Development of novel radiotracers as tools for imaging the human brain

Tavares, Adriana A.S. (2011) Development of novel radiotracers as tools for imaging the human brain. PhD thesis, University of Glasgow.

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Brain imaging using single photon emission computed tomography (SPECT) or positron emission tomography (PET) can be used to study the processes underlying neurological and psychiatric disorders. In addition, in vivo brain imaging using SPECT or PET may provide new approaches for drug target identification, pre-clinical testing and occupancy studies, and therefore improve drug discovery. The utility of in vivo brain imaging using SPECT or PET relies on the ability of different radiotracers (typically organic compounds labelled with radionuclides) to bind to a wide variety of targets, including receptors, transporters and enzymes. Therefore the development of novel radiotracers for in vivo brain imaging using SPECT of PET is of vital importance. This thesis is focused on the process of developing novel radiotracers as tools for imaging the human brain, where the radiotracer discovery and development pipeline is discussed and each step prior to clinical trials investigated.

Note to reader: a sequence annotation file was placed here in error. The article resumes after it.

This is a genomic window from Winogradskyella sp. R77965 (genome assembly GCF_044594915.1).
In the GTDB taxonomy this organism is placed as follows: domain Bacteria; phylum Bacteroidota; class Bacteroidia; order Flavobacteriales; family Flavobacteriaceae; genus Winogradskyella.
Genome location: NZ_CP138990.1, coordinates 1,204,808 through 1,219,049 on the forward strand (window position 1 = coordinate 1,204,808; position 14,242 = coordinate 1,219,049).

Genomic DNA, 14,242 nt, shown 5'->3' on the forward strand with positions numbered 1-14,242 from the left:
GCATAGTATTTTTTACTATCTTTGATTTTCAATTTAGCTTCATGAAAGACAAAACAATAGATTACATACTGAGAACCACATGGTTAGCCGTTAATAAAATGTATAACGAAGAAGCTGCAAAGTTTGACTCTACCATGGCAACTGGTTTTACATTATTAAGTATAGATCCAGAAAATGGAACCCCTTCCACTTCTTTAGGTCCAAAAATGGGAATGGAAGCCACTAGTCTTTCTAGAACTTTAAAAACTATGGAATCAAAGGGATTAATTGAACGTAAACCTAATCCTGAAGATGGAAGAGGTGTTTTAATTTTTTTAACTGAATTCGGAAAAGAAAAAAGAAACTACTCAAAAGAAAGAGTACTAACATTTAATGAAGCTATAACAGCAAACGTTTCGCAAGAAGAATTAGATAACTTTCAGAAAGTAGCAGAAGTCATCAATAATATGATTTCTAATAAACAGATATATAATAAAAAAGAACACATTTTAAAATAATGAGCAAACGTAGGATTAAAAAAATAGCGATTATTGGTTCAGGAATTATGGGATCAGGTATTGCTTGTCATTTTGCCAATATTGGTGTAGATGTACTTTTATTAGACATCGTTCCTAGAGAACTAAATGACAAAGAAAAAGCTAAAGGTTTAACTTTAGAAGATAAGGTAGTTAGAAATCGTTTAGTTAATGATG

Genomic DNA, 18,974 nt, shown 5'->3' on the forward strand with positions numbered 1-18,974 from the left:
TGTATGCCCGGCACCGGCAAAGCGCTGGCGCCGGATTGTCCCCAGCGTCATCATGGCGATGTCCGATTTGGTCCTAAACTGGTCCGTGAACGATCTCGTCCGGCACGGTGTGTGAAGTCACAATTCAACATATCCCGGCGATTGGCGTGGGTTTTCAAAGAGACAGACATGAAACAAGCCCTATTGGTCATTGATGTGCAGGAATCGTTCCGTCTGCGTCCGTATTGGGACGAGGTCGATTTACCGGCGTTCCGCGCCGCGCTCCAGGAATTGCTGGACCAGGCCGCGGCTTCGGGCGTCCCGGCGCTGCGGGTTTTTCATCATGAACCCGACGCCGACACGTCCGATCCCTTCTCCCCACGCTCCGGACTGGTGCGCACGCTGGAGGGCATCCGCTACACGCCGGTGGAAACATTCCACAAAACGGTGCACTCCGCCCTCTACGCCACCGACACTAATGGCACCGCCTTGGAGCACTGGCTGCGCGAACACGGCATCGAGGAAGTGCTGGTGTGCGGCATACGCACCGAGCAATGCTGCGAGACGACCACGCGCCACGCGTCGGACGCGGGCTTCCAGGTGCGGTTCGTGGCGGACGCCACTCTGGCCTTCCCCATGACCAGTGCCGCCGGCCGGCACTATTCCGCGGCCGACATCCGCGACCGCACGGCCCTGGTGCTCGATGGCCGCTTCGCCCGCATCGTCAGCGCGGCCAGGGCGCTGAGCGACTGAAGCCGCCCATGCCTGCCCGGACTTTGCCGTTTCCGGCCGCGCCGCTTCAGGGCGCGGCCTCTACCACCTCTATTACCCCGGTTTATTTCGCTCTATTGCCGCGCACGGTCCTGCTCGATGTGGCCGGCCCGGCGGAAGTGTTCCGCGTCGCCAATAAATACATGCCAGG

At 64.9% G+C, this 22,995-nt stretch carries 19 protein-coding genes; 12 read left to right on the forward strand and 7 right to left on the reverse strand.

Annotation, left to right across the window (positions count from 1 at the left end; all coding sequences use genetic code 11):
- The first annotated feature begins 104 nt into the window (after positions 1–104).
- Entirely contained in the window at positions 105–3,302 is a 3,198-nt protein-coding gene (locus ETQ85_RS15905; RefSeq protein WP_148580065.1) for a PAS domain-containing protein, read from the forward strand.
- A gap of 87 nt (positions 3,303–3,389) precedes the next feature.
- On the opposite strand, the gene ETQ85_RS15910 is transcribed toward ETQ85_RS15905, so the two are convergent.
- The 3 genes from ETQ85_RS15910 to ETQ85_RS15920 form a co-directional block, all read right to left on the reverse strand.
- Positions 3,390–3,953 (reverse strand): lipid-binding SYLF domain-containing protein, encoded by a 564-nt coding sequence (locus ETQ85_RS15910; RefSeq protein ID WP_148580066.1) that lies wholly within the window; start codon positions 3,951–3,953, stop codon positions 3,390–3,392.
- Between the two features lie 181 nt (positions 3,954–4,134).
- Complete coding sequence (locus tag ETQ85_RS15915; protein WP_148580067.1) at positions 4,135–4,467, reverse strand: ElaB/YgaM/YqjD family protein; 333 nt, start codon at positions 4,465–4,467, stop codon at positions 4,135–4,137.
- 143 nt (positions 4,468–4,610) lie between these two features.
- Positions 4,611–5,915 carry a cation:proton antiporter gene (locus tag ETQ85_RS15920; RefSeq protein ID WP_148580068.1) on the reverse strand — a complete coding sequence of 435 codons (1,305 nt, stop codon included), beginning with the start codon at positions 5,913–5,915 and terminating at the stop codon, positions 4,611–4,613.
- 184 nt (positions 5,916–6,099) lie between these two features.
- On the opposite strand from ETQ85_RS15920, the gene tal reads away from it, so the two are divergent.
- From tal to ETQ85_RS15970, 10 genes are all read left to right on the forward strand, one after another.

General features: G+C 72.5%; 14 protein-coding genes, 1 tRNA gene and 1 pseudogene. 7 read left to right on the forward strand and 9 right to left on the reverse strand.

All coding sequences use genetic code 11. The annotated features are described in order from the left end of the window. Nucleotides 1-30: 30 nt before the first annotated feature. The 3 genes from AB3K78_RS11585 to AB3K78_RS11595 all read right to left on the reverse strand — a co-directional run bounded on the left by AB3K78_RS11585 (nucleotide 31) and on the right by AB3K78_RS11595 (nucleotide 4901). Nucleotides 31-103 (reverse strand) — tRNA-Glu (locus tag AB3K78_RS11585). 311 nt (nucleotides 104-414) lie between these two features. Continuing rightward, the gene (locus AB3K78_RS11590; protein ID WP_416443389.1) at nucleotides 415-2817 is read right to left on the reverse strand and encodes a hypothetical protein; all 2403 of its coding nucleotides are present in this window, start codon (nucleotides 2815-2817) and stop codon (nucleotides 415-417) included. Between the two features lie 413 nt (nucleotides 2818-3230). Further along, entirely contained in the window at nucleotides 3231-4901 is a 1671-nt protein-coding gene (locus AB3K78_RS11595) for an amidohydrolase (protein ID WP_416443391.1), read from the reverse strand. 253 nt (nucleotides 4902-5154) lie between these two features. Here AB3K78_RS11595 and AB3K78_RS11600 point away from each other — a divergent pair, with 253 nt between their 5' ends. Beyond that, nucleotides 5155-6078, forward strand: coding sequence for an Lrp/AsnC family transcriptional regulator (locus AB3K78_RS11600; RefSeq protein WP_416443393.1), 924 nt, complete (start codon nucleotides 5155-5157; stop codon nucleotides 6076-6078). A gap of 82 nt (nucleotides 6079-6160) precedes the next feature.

Radiotracer discovery: